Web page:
CULTURE

World Cosplay Summit 2015

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It’s summer time again in Japan, which means the biggest Cosplay celebration in the world is back once again filling the streets of Nagoya with characters from the worlds’ best anime, manga and videogames. Of course, I’m talking about the World Cosplay summit, and as it is a tradition for BMJ, we attended so we could tell you highlights of the event. The 2015 edition of this international award was the grandest in its history, bringing participants from 26 countries: Australia, Brazil, China, Germany, Denmark, Spain, Finland, France, UK, Indonesia, Italy, Japan, Korea, Mexico, Malaysia, Netherlands, Russia, Singapore, Thailand, the USA, Hong Kong, Taiwan, the Philippines, Vietnam, Portugal, and Kuwait. This proves that cosplay, a practice that was born in Japan, is not just a hobby exclusive to the Land of the Rising Sun, but it is an activity that brings communities of fans together from all over the world.

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World Cosplay Summit 2014

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It’s that time of the year again, and once again, BMJ was there at the World Cosplay Summit in Nagoya to bring you the best of this year’s edition of the world’s most important Cosplay event. As every year, people from all over the world travel to Nagoya to meet at the Oasis 21 in order to share their love for Japanese popular culture and to dress as their favorite character from anime, manga or Japanese videogames. The World Cosplay Summit is a great event that allows fans of Japanese pop culture to express their passion for Japan, taking their fandom one step further, by transforming themselves into their favourite characters.

 

 

 

This year was one of the best editions of t

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Feel the summer breeze in Yukata

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The chirping sound of birds and crickets tells me that summer has finally come. People change their warm attire to cool, short sleeves and sandals. The increasing temperature sometimes makes me feel too hot to be comfortable. The rainy days in June moisten my skin and make my shoes wet, but after all, those annoying weather conditions cannot take away the excitement for the upcoming summer.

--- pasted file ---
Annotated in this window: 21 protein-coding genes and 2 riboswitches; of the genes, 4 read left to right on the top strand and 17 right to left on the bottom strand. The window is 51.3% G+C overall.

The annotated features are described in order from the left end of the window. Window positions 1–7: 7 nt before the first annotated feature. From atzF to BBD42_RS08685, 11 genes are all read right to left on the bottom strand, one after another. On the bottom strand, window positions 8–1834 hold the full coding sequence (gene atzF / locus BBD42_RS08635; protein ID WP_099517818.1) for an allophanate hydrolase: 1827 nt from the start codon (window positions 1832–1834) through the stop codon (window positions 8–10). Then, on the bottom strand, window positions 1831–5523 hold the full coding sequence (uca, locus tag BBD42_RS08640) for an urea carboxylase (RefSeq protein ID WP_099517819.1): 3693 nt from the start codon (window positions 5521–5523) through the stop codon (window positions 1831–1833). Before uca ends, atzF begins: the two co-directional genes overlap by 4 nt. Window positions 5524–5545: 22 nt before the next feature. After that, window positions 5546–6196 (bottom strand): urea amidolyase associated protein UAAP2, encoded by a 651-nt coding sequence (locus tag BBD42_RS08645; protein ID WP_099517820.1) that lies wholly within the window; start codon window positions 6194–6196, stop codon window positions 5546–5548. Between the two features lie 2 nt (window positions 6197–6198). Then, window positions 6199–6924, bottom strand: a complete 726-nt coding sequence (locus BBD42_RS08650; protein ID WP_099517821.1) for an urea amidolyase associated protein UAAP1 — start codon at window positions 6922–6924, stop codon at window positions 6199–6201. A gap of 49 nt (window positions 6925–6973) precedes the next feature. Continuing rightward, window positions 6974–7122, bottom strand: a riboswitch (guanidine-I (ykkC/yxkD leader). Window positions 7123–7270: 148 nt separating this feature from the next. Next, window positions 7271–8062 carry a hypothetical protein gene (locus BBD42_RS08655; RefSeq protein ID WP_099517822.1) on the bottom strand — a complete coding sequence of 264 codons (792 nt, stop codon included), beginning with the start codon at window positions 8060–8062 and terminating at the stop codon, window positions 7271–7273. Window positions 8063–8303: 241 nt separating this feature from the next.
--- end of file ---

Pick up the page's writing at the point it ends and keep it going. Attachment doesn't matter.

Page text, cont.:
Summer may not be the most popular season for traveling in Japan, especially in August and September when several typhoons hit the island. However, Japanese summer can offer tourists an exotic experience with numerous local festivals. 夏祭り(NatsuMatsuri) or summer festival is organized in most local communities. Some big events attract more visitors by lighting beautiful fireworks. Most enhance the festive mood with dances (Bon Odori/盆踊り) and parades, using traditional decorated cars (Dashi/山車). The sight of participators in Japanese traditional summer robe or Yukata (浴衣) is quite common at all of

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Anime and Manga

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Unless you live under a rock, without any contact with modern civilization, it is very likely that you have watched at least one Japanese cartoon, or as they are referred to, Anime or seen some Japanese comic books, better known as Manga, lying the shelves of your local bookstore. Contrary to what many people believe, these cartoons and comic books are not only aimed at children, but to people of all ages, and include genres such as comedy, adventure, action and drama. Both of them form part of the strong and continuously growing Contents Industry of Japan, becoming an enormous and lucrative business not only in the Land of the Rising Sun, but worldwide. Both, Anime and Manga have become an icon of Japanese popular culture all around the world, and they both mean serious business. For example, according to the Ministry of Economy Trade and Industry of Japan, around 60% of the animation shown globally is made in Japan. For the case of Manga, contracts of translation and publishing gener

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Cool Japan

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For a long time, people around the world never thought that Japanese culture could become a part of their daily lives. Although Japan became an economic giant, many people had the image that Japan was an almost isolated country. A mystic land of Samurai and Geisha; where people are very straight and disciplined. However, little by little, this idea started to change as Japanese products started to fill our daily lives as their popularity spread.

Suddenly, people from all around the world started watching the news on their Japanese brand TV. Casio watches and calculators were a basic instrument for students all around the globe. The Sony Walkman revolutionized the way we listen to music, making it not only portable, but individualized and customizable. By the 1980’s Japanese products became a symbol of quality that was admired all around the world. Nevertheless, this still consisted in what Koichi Iwabuchi referred as “odorless” consumer technologies, meaning that even if everybody k

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